For many years, Murcutt, who works alone out of his home and only builds in Australia, wasn't widely known throughout the world. But in 2002 -- by which time he was considered Australia's most famous architect -- Murcutt won the prestigious Pritzker Prize. In the award citation, Thomas Pritzker noted how all of Murcutt's designs are "tempered by the land and climate of his native Australia," and that while he normally builds homes, critics consider the Arthur and Yvonne Boyd Education Centre that Murcutt designed a masterwork [source: Ozetecture].
Italian architect Renzo Piano is widely considered one of the most influential green architects today. Yet he doesn't let environmental considerations limit his ideas by forcing him to consider only stereotypical green building shapes or materials or components. Instead, he lets his imagination fly, then incorporates eco-friendly elements into the resulting structures [source: Green Architects].
One of Piano's more acclaimed buildings is the California Academy of Sciences in San Francisco's Golden Gate Park. The museum houses an aquarium, planetarium and natural history museum, and appears as though it's tucked into two hills, which, in reality, are the building's 2.5-acre green, "living" roof that absorbs up to 2 million gallons (7.6 million liters) of rainwater annually. The building also has no air conditioning, relying on weather sensors that communicate with motorized windows to open and close at select times so the museum can be entirely cooled with outside air [source: Alter].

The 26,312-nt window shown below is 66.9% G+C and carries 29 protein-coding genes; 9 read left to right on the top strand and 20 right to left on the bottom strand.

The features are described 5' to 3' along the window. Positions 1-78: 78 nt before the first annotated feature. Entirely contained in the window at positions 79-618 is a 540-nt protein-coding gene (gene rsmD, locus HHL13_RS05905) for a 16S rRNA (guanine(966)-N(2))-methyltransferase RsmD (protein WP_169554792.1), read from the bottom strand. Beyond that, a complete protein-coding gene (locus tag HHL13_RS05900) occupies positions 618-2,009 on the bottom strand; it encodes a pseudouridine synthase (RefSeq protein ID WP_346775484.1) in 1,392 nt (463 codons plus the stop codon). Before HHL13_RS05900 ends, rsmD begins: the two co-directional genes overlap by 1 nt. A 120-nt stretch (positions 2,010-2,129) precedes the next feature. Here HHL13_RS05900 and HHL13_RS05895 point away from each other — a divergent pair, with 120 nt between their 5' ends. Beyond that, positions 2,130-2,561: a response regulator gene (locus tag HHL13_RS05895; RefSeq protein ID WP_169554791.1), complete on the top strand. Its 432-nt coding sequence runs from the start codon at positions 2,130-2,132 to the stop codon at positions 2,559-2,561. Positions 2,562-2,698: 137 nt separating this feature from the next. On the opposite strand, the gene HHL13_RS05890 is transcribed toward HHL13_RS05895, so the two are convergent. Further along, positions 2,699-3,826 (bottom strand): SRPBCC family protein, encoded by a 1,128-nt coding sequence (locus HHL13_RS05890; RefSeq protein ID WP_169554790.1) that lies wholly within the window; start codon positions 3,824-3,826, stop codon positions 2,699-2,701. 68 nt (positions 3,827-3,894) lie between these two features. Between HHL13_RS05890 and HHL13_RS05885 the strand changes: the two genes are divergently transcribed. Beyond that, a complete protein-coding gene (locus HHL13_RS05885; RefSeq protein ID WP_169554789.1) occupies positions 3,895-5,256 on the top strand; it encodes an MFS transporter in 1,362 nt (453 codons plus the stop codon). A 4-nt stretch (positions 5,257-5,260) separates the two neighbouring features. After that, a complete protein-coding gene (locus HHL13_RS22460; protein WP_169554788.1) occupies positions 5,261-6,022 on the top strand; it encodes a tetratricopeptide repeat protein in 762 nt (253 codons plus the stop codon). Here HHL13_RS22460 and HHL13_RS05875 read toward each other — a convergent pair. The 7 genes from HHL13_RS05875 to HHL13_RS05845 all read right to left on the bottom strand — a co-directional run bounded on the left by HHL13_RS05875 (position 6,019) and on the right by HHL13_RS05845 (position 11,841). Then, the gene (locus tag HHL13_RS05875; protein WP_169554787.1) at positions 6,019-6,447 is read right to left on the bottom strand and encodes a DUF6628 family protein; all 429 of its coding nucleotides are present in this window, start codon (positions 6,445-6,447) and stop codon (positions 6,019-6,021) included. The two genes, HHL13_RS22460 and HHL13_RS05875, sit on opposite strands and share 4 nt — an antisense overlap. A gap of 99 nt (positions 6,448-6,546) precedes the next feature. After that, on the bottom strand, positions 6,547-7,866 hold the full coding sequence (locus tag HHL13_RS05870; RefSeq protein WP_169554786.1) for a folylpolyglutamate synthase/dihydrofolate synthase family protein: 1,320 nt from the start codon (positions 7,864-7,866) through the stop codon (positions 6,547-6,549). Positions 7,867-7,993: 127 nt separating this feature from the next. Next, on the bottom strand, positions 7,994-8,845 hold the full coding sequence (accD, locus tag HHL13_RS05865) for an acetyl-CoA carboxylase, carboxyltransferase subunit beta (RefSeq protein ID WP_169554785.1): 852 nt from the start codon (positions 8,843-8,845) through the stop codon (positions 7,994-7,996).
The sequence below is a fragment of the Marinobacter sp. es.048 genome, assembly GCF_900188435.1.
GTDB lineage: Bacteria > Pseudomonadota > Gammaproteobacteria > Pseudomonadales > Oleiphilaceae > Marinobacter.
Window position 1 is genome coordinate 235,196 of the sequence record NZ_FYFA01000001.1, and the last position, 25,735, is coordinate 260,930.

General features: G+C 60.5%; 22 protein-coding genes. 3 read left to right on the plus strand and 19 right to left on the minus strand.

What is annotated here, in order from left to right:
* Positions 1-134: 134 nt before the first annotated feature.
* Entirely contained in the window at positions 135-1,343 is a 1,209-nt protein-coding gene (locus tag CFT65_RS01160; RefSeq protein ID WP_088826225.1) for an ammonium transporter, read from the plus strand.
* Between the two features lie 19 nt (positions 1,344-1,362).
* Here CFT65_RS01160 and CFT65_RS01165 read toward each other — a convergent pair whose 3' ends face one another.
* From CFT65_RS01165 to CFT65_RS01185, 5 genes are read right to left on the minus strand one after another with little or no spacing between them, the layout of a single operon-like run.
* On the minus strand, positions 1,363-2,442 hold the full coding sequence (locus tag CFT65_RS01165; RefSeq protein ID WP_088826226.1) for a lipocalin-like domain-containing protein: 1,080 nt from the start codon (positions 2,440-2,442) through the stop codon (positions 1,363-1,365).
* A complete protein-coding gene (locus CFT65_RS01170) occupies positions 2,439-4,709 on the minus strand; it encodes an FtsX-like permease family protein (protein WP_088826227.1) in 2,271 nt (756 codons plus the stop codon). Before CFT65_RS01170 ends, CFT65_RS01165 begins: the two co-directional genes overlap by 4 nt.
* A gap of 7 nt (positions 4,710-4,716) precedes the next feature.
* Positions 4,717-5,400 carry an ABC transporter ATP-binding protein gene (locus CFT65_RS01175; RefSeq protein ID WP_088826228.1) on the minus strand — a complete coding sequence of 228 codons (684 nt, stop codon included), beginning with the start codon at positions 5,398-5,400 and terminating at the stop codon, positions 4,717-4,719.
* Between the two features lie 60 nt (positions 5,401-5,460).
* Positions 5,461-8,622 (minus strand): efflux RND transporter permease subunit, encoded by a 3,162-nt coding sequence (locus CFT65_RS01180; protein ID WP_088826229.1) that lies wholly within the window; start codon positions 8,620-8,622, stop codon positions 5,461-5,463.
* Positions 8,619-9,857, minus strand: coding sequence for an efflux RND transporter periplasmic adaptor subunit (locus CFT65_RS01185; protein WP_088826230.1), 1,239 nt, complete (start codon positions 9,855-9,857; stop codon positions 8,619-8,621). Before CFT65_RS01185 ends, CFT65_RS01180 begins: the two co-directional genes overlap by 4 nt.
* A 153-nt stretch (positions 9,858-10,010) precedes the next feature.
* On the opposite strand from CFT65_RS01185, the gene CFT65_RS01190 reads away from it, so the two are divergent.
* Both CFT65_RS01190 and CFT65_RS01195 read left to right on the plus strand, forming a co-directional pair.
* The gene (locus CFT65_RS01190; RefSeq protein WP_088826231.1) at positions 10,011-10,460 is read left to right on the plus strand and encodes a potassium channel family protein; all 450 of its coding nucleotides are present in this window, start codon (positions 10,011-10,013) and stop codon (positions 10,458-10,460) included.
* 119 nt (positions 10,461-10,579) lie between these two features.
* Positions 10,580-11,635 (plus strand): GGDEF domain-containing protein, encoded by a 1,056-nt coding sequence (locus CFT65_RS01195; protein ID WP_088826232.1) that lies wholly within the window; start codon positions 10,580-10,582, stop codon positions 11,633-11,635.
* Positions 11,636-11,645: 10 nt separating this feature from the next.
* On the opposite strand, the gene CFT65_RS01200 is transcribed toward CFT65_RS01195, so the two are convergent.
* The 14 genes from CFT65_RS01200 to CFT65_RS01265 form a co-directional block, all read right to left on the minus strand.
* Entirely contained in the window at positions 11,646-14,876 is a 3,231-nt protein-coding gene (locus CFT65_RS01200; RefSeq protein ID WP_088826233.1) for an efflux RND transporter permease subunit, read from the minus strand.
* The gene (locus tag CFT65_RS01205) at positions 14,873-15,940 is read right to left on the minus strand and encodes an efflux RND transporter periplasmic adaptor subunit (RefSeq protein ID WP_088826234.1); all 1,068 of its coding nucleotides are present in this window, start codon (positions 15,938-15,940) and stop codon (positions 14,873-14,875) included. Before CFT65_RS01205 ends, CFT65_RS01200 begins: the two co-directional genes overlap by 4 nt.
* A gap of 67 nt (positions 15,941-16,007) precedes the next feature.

As of this writing, Piano was working on the Stavros Niarchos Foundation Cultural Center in Athens, Greece, which -- by the time it's completed in 2015 -- will sport a green roof and, hopefully, will attain a platinum LEED certification, the highest-level sustainable building award currently achievable [source: Meinhold].
Frank Lloyd Wright is the architect most think of as the father of green, sustainable architecture. Working mainly in the first half of the 20th century, Wright pioneered the philosophy of organic architecture, beloved by Eric Corey Freed, which takes into account the nature of a site, needs of the client and nature of the materials before designing a building, rather than creating a design plan and then trying to make those three elements conform to the plan.
Because organic architecture is a philosophy and not a style, its principles allowed Wright to create diverse structures, such as the concrete Unity Temple in Illinois, his stucco-and-stone home and studio in Wisconsin, and Fallingwater, the famous house he built in Pennsylvania that was constructed from concrete, stone and glass and set over a waterfall [source: Taliesin Preservation]. While these buildings may not be considered green according to today's standards, whenever you build something in harmony with its surroundings -- that avoids bulldozing trees, for example, or filling in marshland -- that's a plus for the environment.